It all started on a Mumbai local. When a flustered woman had the ‘usual’ start to her ‘usual’ day. However, the ones travelling on Mumbai local are highly accustomed to daily rants or tiffs in the ladies compartment. But, this one somehow made the way straight to my heart and managed to raise a few valid issues.
“Mumbai locals have existed for a while now. Perhaps a angrezi concept. What I hate is the height of the handles hanging on the top! Why are they same as that of the men’s compartment?
The height of the handles might suit that of the women in the west and of course men. But, women in India on an average are 5 ft tall. How do we reach them handles? Do we get extendedable arms?
It is done on purpose. Because the Indian mentatlity is such that a woman should get things only by ‘COMPROMISE’. Be it work place or even a local train.”
Her comparison to the workplace and the daily hustle did make me wake up to a few startling facts.
- India has the world’s lowest rate (24 %) of female workforce participation. Indian women are leaving the workforce in droves.
- According to data from the International Labour Organization, the percentage of working-age Indian women who participate in the labour force has dropped by 10 percent since 2005. This has been the largest drop of any country in the world during the same time period.
- On the other hand, a recent report from Centre for Strategic and International Studies (CSIS) suggests that Delhi has the worst working conditions for women (as if this came as a surprise). What did actually surprise me was ‘Sikkim’ that topped the list.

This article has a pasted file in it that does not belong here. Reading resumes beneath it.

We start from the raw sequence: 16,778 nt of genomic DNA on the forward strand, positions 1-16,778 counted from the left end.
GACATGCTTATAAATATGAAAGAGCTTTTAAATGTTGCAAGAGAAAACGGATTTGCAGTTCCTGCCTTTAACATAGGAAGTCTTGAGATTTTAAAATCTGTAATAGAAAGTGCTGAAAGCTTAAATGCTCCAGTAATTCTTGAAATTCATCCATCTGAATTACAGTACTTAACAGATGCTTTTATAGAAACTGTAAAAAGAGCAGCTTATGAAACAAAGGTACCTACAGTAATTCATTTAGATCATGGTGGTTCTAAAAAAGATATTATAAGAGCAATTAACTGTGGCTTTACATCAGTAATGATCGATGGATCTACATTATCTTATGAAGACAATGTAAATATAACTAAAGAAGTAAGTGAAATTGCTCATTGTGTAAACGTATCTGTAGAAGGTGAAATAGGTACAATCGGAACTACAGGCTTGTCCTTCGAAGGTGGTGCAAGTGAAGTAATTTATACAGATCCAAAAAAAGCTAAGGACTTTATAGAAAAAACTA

I do not want this post to seem like another fact throwing rant. I am a young working woman, a mother of a 1.5-year-old, living in one of the most advanced cities of the country. Perhaps have had a few experiences of my own to narrate by now.
Alongside, I have interacted with a few mothers on the train and often by chance of fate sensed a “void” in their voices.
The work from home policies and extended maternal leaves have definitely helped women at work. But the baggage with which a woman travels on a local train is heavier than the laptop bags they juggle.
So, this is what the elderly lady continued to say –
“I started working when I was 22 and got married at 19. Have always juggled between home and work, like a usual Indian household. I did not have a boss who would accommodate special working hours for woman, despite the fact that she might deliver the said work in lesser number of hours.
The concept of KRAs is still alien to most of the country. I have been told things have changed a bit now. I am still to meet change.”
A 2015 report by the McKinsey Global Institute said that India could add 16% to its GDP in ten years if women participated in the workforce at the same rate as men.
She added :
” The trains are same. Only the number of women travelling in them have increased. Ladies special are a handfull. Why do you think there are more fights and arguments in the woman’s compartment? They carry way to much on their heads. They know even after going back they will have to cater to more responsibilities.”
Is it compromise on purpose, adjustment with the self to prove yourself? Is the work scene changing? Is Indian woman giving up on full-time work because of the compromise culture in India?
In other terms is it the disadvantage of what Sheryl Sandberg terms as Lean in?
The answer my friend, is blowing in the wind!